This is a series on exploring the book of John for rookies and experts alike! Start here and read more here and here if you want to follow along.
The heart of Jesus’ message moves to the forefront of the narrative in John 6, as we read Jesus’ discourse with the same crowd that had recently been fed by the miracle of loaves and fishes.
They asked for more food; he offered himself as the Bread of Life.
Continue reading “Exploring the Gospel of John: Part 4”
This is a series on exploring the book of John for rookies and experts alike! Start here and read more here if you want to follow along.
The author of the gospel of John begins by telling the reader who Jesus is from the outset, similar to the way a musical overture functions. In a dramatic and sweeping pronouncement, John 1:1 declares that the (Greek) Logos, or the Word, was eternal, was with God, and was God himself. He likens the Logos to light, life, and the One and Only Son of God (John 1:4, 14, NIV). John then goes on to illustrate the assertions of the prologue by showing Jesus in a series of stories of personal encounters between himself and individuals (or groups.) As the reader reads through the progression of encounters, a picture of Jesus beings to emerge.
Continue reading “Exploring the Gospel of John: Part 3”
This is a series on exploring the book of John for rookies and experts alike! Start here, if you want to follow along.
Personally, I have always been drawn to the gospel of John as a favorite account. The interaction between Jesus and the Samaritan woman of chapter 4 has long been a story from scripture that has encouraged me, especially when Jesus describes himself as the well of life-giving water. The fourth gospel has a way with words that draws a dramatic and compelling picture—imagery of light and dark, good and evil, the kingdom of heaven and the world below. This kind of epic story telling is hard to resist!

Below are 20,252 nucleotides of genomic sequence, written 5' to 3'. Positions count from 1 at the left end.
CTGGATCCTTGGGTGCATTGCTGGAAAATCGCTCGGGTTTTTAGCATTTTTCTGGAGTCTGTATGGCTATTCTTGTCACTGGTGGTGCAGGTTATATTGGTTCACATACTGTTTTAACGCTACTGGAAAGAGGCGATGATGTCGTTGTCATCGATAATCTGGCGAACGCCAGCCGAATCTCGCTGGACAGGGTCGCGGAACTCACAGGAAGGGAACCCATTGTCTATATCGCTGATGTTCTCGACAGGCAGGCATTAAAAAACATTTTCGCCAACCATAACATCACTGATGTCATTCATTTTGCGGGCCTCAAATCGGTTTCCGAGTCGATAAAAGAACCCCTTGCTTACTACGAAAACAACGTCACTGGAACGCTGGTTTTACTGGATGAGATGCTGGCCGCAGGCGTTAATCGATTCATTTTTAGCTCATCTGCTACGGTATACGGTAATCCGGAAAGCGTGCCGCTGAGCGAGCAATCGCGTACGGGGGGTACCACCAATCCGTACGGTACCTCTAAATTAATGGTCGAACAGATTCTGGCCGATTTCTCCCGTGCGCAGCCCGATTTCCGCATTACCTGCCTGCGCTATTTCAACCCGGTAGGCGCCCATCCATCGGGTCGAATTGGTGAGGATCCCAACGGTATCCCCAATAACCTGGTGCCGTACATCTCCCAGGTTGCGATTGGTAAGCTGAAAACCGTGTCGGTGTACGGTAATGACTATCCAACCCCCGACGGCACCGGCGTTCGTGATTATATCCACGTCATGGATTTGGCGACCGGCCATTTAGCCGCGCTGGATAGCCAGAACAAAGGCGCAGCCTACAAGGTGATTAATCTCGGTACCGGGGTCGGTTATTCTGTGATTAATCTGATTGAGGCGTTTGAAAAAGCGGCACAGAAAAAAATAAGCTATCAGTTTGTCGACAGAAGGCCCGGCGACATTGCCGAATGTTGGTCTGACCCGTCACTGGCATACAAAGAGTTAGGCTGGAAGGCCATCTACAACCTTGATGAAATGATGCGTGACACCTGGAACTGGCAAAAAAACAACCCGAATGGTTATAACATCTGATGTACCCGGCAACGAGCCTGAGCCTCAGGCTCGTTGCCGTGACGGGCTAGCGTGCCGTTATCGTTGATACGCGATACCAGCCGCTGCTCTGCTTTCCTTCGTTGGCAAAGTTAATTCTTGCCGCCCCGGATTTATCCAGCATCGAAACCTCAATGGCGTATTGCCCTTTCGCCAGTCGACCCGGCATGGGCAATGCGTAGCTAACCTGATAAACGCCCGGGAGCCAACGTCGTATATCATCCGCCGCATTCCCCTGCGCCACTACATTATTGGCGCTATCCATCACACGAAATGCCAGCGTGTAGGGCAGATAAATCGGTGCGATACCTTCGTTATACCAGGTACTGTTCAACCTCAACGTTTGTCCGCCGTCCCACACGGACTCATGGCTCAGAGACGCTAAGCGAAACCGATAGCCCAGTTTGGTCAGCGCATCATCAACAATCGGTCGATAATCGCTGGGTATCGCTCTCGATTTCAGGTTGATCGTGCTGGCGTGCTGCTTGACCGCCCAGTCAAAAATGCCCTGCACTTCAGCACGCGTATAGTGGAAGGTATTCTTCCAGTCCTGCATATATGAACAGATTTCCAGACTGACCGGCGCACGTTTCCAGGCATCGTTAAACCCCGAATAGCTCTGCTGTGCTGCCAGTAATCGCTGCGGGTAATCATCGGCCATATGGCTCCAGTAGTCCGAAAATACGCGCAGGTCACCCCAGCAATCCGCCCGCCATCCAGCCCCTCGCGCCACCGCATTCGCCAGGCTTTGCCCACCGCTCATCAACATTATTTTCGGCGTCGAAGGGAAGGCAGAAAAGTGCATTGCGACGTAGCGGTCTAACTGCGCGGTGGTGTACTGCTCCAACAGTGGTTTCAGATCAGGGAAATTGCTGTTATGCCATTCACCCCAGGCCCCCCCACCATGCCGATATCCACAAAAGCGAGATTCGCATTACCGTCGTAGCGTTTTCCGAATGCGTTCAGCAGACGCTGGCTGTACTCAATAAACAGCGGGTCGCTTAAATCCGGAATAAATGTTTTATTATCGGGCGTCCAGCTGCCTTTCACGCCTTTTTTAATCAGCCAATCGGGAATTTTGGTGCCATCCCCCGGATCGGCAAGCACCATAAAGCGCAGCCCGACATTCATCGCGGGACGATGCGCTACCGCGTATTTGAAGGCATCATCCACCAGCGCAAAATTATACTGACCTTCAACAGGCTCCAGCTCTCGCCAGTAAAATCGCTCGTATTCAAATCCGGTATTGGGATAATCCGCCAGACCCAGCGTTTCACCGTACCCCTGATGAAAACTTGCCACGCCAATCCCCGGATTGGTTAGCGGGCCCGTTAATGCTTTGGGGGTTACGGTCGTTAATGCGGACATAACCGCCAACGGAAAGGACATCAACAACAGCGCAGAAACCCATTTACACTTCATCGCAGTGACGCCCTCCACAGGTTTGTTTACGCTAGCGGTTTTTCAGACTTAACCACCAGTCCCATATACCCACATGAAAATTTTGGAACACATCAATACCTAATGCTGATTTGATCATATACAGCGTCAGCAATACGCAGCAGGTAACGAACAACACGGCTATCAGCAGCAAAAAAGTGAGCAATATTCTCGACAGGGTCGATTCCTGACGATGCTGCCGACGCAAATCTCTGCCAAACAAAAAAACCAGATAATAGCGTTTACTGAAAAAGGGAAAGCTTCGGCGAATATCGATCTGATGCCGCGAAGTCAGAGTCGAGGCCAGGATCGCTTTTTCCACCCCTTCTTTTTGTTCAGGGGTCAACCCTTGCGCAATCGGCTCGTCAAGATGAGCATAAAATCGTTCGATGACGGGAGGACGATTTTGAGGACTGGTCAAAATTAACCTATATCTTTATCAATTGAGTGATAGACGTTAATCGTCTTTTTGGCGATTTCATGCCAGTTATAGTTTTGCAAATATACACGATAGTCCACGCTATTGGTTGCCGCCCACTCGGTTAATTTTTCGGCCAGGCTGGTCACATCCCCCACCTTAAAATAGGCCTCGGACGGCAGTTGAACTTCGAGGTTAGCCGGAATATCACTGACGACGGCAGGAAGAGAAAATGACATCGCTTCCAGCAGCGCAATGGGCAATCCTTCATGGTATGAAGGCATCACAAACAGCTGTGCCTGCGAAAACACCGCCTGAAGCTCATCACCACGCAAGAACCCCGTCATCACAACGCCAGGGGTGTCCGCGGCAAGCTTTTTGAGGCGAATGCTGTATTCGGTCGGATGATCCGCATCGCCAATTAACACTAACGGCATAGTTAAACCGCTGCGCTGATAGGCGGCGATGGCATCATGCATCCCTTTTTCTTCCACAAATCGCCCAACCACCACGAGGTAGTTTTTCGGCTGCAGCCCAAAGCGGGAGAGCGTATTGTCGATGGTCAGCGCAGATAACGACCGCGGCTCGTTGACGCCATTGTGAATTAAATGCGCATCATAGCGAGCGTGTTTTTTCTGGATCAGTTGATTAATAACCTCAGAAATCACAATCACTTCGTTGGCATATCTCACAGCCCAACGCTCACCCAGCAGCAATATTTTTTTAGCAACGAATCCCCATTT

Continue reading “Exploring the Gospel of John: Part 2”
‘everyday theology’ posts are bite-sized ideas to chew on from scripture, from other works of theology, and from life. feel free to share wherever you hang out on the internet!
Paul’s contrast of the Spirit and flesh in Galatians is strong (and not without some dramatic language!) He uses the Greek word “pistis” (meaning: trust) in this context in chapter 3—challenging the Galatians on the issue of whether they would put their trust in the message of the gospel that they first believed (as Abraham did), or whether they would put their trust in the “works of the flesh” (likely, circumcision as an outward sign.)
To be “sons of Abraham” (3:6-9) means that our righteousness before God comes by way of our trusting in God. It is by faith (belief and trust working together) that we are made right before God and are able to live by the power of the Holy Spirit. Faith is the living out of belief, as we see exemplified in Abraham’s life. He trusted God.
Continue reading “everyday theology: trust in Galatians 3”
Doesn’t this time of year just make you want to learn something new?
It’s officially autumn (or, fawl, as we Southerners say) and for anyone enrolled in school–that means new classes! There’s a chill in the air so it’s finally appropriate to dig out that old college sweatshirt and wear it with your favorite pair of perfectly-broken-in jeans. While we’re at it, go ahead and fill up your travel mug with some fresh coffee and let’s hit the books, okay? If you’re hungry to learn, grab your Bible, a notebook, and something to write with and let’s get started.
Continue reading “Exploring the Gospel of John: Part 1”